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Sunday, November 1, 2020

Reflection 2020-11-02 All Souls’ Day

Lamentations 3:17-26; Psalm 103; 1 Corinthians 15:51-57; Matthew 11:25-30
Souls in Purgatory
We pray today for the souls of those who are in purgatory. Some may say purgatory is not in the Bible so why do we believe in it? If the criteria for belief is mention in the Bible, then we cannot also believe in the Bible because the word Bible is not in the Bible. Neither is the word Trinity. However, there are passages and our reason that indicate purgatory is a reality.
St John Paul II taught that heaven and hell are more than places. They are states of union with God and separation from God respectively.
We are living a life of hell here on earth when we reject God. And we get a glimpse of heaven when we strive to live in union with him. This state of union or rejection of God continues and is completed after we die. However, there will be traces of this desire to sin against God even after we die. While St Paul did say we will be changed, in a moment, he did not mean our sinful desires will suddenly vanish at our death. He meant we will move from what is perishable to what is eternal. But our sinful desires will still remain because our souls will continue to possess those.
We will still continue to move towards perfect union with God even after we die until God gives us the victory through our Lord Jesus Christ. This shows the mercy of God. Just think of it this way. If upon death, we will either go to heaven or hell, then most of us will go to hell. Since as we said, our sinful desires will remain even after our death, there will be no place to go but hell. If this is true, then God is not a God of mercy and this goes against what the First Reading says the Lord is good to those who wait for him, to the soul that seeks him. It is good that one should wait quietly for the salvation of the Lord. Those who strive to live in union with God on this earth seek him and God will save them by purifying them first so they can be fully united with him. This purification is called purgatory.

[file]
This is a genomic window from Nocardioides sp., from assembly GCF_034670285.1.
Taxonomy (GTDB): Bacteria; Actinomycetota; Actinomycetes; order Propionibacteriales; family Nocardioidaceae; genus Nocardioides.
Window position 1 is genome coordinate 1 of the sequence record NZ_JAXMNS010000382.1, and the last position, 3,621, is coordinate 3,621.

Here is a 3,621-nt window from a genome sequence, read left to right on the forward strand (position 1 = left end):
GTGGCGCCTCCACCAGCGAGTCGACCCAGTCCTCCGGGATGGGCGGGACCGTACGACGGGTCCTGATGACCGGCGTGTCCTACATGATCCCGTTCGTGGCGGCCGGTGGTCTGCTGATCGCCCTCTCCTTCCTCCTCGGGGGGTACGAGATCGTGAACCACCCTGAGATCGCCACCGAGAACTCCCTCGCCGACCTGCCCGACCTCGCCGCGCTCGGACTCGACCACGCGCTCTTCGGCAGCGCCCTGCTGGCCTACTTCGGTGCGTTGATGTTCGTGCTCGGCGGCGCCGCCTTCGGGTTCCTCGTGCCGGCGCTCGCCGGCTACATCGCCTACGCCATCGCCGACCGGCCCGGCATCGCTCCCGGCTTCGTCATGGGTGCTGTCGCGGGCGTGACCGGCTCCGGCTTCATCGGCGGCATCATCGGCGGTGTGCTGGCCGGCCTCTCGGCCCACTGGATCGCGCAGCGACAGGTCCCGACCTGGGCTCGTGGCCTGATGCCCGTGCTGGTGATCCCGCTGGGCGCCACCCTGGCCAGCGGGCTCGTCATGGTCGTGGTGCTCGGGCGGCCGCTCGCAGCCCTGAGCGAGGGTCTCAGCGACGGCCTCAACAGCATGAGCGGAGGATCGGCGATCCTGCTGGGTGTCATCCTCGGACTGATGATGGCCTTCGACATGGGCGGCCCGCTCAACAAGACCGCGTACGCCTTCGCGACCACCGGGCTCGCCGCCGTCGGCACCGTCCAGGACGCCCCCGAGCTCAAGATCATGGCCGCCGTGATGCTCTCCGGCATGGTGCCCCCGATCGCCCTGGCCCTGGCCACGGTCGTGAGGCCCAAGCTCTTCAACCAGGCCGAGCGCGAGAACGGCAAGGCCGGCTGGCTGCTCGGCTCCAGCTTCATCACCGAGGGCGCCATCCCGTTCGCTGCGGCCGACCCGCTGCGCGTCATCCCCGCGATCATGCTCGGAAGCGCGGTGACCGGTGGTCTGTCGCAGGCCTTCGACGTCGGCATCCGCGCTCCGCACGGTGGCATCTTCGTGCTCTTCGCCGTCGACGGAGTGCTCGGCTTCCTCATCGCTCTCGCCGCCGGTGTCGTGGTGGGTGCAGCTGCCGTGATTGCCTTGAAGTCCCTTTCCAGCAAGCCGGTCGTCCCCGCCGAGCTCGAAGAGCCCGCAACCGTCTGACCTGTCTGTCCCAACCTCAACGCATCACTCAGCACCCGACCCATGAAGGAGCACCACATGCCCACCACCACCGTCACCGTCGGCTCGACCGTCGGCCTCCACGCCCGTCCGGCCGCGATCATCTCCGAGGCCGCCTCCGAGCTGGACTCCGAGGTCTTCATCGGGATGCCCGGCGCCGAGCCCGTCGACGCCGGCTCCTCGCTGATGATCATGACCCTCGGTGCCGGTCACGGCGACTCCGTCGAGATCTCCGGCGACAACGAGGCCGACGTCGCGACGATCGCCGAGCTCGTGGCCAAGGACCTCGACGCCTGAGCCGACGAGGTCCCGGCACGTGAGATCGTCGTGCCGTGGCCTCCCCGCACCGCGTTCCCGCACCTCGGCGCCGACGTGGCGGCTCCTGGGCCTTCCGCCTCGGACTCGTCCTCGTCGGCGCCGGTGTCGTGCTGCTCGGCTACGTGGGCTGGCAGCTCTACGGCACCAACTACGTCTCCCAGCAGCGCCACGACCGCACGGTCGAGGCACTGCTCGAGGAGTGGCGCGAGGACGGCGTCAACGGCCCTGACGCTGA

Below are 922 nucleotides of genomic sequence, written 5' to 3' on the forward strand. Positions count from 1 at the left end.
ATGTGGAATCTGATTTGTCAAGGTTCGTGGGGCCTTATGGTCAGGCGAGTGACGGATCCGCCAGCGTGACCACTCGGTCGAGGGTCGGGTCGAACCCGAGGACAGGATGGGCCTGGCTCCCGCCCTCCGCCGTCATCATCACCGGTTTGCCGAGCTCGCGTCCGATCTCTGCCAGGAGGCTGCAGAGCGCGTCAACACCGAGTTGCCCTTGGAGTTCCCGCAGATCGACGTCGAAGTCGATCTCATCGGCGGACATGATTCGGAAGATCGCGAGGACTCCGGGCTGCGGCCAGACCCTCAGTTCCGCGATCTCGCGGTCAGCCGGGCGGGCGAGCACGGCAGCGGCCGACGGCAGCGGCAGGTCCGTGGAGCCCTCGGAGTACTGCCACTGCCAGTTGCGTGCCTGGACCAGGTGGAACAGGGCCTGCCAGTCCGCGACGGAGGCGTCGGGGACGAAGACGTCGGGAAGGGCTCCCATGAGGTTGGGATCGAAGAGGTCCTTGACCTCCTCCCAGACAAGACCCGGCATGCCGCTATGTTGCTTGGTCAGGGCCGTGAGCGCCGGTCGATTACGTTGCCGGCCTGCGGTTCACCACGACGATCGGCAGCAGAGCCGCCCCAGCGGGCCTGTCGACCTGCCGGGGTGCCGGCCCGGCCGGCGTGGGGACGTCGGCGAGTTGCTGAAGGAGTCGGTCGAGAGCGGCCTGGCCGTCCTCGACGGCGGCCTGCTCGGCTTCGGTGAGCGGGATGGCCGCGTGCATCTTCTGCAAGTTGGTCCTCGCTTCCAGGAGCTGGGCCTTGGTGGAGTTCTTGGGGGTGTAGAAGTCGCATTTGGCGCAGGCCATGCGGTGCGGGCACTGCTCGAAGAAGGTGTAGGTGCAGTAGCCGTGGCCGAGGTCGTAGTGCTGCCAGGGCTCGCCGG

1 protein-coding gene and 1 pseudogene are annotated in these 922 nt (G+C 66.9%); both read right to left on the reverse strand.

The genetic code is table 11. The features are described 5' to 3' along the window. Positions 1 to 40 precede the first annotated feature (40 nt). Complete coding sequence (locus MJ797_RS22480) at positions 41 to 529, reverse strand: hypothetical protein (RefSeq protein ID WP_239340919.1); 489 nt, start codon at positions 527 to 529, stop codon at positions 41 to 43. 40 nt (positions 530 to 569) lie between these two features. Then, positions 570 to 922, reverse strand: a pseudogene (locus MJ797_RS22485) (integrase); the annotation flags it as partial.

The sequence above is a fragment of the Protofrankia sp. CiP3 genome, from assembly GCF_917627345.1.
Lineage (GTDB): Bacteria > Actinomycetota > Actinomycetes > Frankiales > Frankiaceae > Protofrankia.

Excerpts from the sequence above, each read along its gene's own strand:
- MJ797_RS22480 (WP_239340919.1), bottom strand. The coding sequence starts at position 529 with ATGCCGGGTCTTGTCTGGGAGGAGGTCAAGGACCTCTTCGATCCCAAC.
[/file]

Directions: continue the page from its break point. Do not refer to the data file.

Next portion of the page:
Many of us will pass through this stage of purification when we die, and hopefully, many of our loved ones have passed through this stage or are in this stage after their death. This is why it is erroneous to say of a person who has died that they are in heaven. When we say this, we deprive them of prayers to help them through their process of purification. We all want to eventually go to the stage Jesus described in the Gospel, where he gives us rest. We want this for ourselves and for our loved ones because this is perfect union with God. But most of those who have died need to be purified before we can reach that stage. This is why we pray for those who died, so our prayers can help them as they walk towards perfect union with God.
Lord, I pray for those who have died, my loved ones, my parents, grandparents, ancestors, friends and enemies. Have mercy on their souls and receive them to your kingdom. Eternal rest grant unto them, O Lord. And let perpetual light shine upon them.

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